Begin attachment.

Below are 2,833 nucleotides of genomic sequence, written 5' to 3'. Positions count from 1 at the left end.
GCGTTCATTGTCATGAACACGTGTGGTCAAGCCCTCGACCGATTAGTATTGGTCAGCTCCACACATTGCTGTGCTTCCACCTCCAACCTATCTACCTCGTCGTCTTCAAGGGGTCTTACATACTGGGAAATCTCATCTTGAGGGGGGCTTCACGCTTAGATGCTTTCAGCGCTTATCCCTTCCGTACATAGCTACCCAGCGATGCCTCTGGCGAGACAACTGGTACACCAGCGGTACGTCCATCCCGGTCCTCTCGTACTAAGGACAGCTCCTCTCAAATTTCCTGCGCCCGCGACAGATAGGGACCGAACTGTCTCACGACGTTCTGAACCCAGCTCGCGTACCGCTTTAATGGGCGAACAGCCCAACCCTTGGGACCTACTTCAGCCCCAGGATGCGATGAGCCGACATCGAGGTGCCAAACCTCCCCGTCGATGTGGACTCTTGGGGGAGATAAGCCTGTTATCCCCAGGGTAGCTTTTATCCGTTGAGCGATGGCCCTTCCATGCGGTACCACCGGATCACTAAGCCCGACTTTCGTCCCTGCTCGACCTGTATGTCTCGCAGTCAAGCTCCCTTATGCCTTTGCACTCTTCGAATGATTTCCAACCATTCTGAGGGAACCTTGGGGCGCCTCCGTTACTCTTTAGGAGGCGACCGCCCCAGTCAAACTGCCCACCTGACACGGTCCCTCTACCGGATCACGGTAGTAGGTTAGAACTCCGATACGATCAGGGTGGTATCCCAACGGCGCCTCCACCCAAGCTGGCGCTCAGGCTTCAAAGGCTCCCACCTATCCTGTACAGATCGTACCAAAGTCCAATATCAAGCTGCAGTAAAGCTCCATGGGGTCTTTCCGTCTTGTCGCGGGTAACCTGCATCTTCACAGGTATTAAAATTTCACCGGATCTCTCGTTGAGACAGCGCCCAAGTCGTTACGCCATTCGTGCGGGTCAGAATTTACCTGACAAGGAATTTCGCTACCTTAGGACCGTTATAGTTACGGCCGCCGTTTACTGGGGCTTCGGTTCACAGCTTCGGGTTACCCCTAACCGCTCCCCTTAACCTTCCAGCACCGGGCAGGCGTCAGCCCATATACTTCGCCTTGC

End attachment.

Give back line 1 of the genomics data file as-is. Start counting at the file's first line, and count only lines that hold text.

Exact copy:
Below are 2,833 nucleotides of genomic sequence, written 5' to 3'. Positions count from 1 at the left end.